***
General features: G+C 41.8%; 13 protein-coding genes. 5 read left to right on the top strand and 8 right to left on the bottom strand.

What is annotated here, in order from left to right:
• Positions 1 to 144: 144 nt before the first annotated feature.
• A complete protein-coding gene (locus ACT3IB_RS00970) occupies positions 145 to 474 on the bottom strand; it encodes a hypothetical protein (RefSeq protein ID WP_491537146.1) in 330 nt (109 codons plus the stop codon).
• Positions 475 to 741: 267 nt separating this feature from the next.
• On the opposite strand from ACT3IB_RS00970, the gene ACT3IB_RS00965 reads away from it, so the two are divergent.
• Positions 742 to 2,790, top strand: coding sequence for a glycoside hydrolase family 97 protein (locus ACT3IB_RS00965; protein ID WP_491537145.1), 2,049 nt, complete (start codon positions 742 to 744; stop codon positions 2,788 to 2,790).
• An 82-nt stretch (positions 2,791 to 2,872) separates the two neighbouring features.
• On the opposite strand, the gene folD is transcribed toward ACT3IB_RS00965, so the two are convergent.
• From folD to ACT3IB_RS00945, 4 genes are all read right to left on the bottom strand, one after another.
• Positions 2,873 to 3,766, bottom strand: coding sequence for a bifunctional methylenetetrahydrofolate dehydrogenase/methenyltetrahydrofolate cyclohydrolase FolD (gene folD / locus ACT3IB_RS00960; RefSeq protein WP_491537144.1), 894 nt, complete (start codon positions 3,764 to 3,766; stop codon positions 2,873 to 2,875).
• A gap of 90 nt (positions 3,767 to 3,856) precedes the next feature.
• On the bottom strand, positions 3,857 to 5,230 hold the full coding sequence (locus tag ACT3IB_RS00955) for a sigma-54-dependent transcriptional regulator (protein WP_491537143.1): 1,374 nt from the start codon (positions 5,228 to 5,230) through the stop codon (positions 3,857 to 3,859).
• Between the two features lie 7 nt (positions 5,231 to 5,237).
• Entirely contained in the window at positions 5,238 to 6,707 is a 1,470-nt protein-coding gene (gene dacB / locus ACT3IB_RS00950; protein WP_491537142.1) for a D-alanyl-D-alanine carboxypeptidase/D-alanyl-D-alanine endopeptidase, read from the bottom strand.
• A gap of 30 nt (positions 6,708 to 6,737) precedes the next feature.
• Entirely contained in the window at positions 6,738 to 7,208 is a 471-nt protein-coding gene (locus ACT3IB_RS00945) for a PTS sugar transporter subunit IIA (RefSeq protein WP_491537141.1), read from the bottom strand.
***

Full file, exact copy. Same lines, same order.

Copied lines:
General features: G+C 41.8%; 13 protein-coding genes. 5 read left to right on the top strand and 8 right to left on the bottom strand.

What is annotated here, in order from left to right:
• Positions 1 to 144: 144 nt before the first annotated feature.
• A complete protein-coding gene (locus ACT3IB_RS00970) occupies positions 145 to 474 on the bottom strand; it encodes a hypothetical protein (RefSeq protein ID WP_491537146.1) in 330 nt (109 codons plus the stop codon).
• Positions 475 to 741: 267 nt separating this feature from the next.
• On the opposite strand from ACT3IB_RS00970, the gene ACT3IB_RS00965 reads away from it, so the two are divergent.
• Positions 742 to 2,790, top strand: coding sequence for a glycoside hydrolase family 97 protein (locus ACT3IB_RS00965; protein ID WP_491537145.1), 2,049 nt, complete (start codon positions 742 to 744; stop codon positions 2,788 to 2,790).
• An 82-nt stretch (positions 2,791 to 2,872) separates the two neighbouring features.
• On the opposite strand, the gene folD is transcribed toward ACT3IB_RS00965, so the two are convergent.
• From folD to ACT3IB_RS00945, 4 genes are all read right to left on the bottom strand, one after another.
• Positions 2,873 to 3,766, bottom strand: coding sequence for a bifunctional methylenetetrahydrofolate dehydrogenase/methenyltetrahydrofolate cyclohydrolase FolD (gene folD / locus ACT3IB_RS00960; RefSeq protein WP_491537144.1), 894 nt, complete (start codon positions 3,764 to 3,766; stop codon positions 2,873 to 2,875).
• A gap of 90 nt (positions 3,767 to 3,856) precedes the next feature.
• On the bottom strand, positions 3,857 to 5,230 hold the full coding sequence (locus tag ACT3IB_RS00955) for a sigma-54-dependent transcriptional regulator (protein WP_491537143.1): 1,374 nt from the start codon (positions 5,228 to 5,230) through the stop codon (positions 3,857 to 3,859).
• Between the two features lie 7 nt (positions 5,231 to 5,237).
• Entirely contained in the window at positions 5,238 to 6,707 is a 1,470-nt protein-coding gene (gene dacB / locus ACT3IB_RS00950; protein WP_491537142.1) for a D-alanyl-D-alanine carboxypeptidase/D-alanyl-D-alanine endopeptidase, read from the bottom strand.
• A gap of 30 nt (positions 6,708 to 6,737) precedes the next feature.
• Entirely contained in the window at positions 6,738 to 7,208 is a 471-nt protein-coding gene (locus ACT3IB_RS00945) for a PTS sugar transporter subunit IIA (RefSeq protein WP_491537141.1), read from the bottom strand.